Third Base: Chicago signed Jeff Keppinger, 33, to play third in 2013. Brent Morel has just not developed the way the White Sox hoped. Keppinger, another former Royal, does not do any one thing spectacularly but isn’t terrible at much either. He is a steady player who can offer some average, just a little power, and a decent glove. There is no wow factor here, just good effort and steady play.
Left Field: Just like the infield, the outfield boasts strong, steady players with little flash but decent skills. In left, Dayan Viciedo isn’t the best glove man in the world but he can knock some balls over the fence on a regular basis. He strikes out a lot and walks very little but guys who can hit 25 home runs are nowhere near as prevalent as they were a few years ago.
Center Field: Alejandro De Aza has developed into a nice player for Chicago. Like so many of their position players, nothing stands out about his skill set. De Aza, provides good defense in center, a decent average, a little power, and some speed. He strikes out a little too much (109 in 2012) but offsets that with a decent OBP (.349).
Right Field: Alex Rios is probably the best offensive threat after Konerko and Dunn in Chicago’s line-up, during even numbered seasons. His career has been a roller coaster of terrifically productive seasons in even years and pedestrian performances in odd seasons. This has been the case his whole career, the lone exception coming in 2007, when he broke the pattern. If the White Sox are to challenge the Tigers this season, Rios needs to break his career pattern in 2013. There is a competition for the 4th outfielder position between rookie Jordan Danks and veteran Dewayne Wise. As long as no one is hurt, both could make the team with the versatile Sanchez able to play second, third, and short.
DH: Adam Dunn bounced back from the horrific 2011 campaign as if it never happened. Dunn bashed 41 home runs last season, drove in 96, and walked 105 times. He was able to produce an acceptable .333 OBP despite an anemic .204 batting average. If Dunn and Rios can hit to their potential, and Konerko doesn’t trail off drastically, the White Sox offense can compete with anyone.
Starting Rotation: Jake Peavy will anchor a talented, if not delicate, rotation. Peavy can be an ace but health is always a question. Chris Sale emerged as an ace candidate for the future but his hard throwing style, combined with a slim frame, is worrisome for Chicago. If Sale’s arm and body can hold up, he and Peavy can provide a one-two punch at the top of the rotation that can stand toe to toe with anyone. The Sox are hoping John Danks can return from injury as well. Gavin Floyd always seems on the verge of being better but at this point in his career, he is what he is – a very stable number four starter. The fifth spot boils down to a competition between Jose Quintana and Hector Santiago. Both performed very well at times in 2012 and both are viable back of the rotation options.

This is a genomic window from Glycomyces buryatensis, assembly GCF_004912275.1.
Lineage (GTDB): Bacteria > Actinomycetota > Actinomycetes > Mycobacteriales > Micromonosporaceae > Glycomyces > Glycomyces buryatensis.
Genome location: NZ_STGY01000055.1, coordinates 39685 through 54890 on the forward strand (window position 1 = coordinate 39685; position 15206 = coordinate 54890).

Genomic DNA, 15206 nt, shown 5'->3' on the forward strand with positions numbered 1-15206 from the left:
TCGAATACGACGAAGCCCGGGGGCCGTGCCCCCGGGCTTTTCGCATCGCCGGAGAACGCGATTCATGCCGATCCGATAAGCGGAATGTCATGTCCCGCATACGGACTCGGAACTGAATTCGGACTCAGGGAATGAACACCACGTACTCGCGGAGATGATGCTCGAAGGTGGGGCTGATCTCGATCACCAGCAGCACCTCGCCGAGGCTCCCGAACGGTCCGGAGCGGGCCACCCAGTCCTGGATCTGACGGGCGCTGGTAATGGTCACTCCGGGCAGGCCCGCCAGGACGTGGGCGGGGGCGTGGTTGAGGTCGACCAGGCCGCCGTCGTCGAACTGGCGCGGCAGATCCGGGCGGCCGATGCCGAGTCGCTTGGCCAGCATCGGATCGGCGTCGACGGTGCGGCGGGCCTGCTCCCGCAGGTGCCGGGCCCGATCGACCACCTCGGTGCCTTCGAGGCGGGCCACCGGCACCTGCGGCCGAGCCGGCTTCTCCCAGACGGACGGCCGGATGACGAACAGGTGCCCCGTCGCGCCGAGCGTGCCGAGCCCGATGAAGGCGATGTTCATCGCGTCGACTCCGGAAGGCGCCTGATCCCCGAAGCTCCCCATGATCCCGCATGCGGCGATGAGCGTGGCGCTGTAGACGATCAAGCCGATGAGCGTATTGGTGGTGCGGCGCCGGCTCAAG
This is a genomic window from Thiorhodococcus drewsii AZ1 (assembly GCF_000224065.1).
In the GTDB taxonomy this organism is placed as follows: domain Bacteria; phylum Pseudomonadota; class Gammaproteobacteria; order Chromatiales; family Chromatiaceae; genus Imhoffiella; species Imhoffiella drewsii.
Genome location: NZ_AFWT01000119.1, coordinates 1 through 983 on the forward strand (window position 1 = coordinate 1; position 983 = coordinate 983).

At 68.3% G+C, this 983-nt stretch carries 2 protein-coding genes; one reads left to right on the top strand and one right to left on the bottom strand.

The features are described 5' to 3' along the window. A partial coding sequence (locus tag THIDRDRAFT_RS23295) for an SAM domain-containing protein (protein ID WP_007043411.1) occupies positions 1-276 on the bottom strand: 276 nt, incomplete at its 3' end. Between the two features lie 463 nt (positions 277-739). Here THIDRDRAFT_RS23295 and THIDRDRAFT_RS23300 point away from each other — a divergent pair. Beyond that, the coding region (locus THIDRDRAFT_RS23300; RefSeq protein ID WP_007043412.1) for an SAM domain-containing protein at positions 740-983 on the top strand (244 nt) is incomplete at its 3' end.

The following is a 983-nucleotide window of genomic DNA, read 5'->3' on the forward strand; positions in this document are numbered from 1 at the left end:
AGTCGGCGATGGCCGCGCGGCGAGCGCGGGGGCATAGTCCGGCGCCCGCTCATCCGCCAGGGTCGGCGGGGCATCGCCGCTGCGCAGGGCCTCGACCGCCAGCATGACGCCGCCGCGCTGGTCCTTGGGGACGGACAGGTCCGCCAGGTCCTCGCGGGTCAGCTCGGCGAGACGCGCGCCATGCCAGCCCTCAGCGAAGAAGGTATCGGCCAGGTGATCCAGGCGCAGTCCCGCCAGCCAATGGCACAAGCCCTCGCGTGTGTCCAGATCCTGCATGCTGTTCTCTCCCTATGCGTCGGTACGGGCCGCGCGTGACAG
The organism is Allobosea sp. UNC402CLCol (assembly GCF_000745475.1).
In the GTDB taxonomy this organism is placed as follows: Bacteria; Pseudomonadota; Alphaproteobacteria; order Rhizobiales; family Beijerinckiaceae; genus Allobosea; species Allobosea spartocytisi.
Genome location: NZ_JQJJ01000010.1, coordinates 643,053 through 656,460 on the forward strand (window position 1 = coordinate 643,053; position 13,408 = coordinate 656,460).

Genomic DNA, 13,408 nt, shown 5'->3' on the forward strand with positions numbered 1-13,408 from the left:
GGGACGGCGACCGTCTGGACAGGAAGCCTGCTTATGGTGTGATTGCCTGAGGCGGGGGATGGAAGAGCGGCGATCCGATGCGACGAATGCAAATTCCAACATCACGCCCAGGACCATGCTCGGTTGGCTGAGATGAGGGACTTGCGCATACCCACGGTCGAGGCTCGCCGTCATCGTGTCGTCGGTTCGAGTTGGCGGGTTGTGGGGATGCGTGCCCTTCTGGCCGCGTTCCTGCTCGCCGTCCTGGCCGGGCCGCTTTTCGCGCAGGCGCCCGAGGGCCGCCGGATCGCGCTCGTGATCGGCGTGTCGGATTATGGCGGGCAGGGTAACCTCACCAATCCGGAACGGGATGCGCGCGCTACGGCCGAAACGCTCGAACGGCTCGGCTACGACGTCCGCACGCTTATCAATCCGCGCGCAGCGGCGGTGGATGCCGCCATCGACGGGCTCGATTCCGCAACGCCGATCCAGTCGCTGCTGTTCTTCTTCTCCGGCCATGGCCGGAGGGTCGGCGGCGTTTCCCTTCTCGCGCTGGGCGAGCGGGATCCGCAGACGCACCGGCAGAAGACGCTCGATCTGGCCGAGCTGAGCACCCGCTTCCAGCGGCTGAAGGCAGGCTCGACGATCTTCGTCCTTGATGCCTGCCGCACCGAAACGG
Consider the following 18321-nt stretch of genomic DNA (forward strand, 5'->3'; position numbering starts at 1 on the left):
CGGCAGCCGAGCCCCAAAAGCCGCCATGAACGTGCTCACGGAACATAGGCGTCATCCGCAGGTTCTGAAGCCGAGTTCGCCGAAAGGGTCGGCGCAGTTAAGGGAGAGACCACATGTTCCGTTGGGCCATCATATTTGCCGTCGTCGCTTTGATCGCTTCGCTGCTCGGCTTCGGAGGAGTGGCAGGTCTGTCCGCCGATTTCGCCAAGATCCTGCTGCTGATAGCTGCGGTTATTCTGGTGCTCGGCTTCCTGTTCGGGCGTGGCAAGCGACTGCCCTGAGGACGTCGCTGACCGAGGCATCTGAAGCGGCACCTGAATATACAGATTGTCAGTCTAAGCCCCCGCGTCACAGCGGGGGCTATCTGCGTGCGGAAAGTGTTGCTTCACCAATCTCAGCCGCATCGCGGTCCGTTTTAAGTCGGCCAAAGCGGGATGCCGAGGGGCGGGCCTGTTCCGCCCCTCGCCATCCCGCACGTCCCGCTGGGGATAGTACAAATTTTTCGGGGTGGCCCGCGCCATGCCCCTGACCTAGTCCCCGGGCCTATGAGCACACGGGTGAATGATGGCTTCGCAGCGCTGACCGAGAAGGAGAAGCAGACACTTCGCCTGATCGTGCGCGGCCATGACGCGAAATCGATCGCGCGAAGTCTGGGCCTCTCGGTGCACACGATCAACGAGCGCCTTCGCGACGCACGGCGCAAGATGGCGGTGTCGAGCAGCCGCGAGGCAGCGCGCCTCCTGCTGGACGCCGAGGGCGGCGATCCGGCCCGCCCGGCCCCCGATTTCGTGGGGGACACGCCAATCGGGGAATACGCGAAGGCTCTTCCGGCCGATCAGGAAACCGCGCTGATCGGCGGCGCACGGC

Bullpen: Addison Reed enters the season as the closer. He has the skill set but must perform at a more consistent level to hold the job. He is surrounded by solid veterans like Matt Thornton, Matt Lindstrom, and Jesse Crain. Add a good arm like Nate Jones and the Sox’ bullpen has to grade out as an asset. Team brass would love to see Reed step forward and become a shut down closer.
Summary: It is easy to see Chicago finishing anywhere from 2nd to 4th in the Central in 2013. This whole team is solid but not spectacular. They have several players on offense who have shown inconsistency and a couple key components are starting to age. If health holds, Father Time doesn’t grab others, and most can meet their potential, then the White Sox will be very difficult to beat. If things go the other way, they will be keeping the Twins company at the bottom of the division.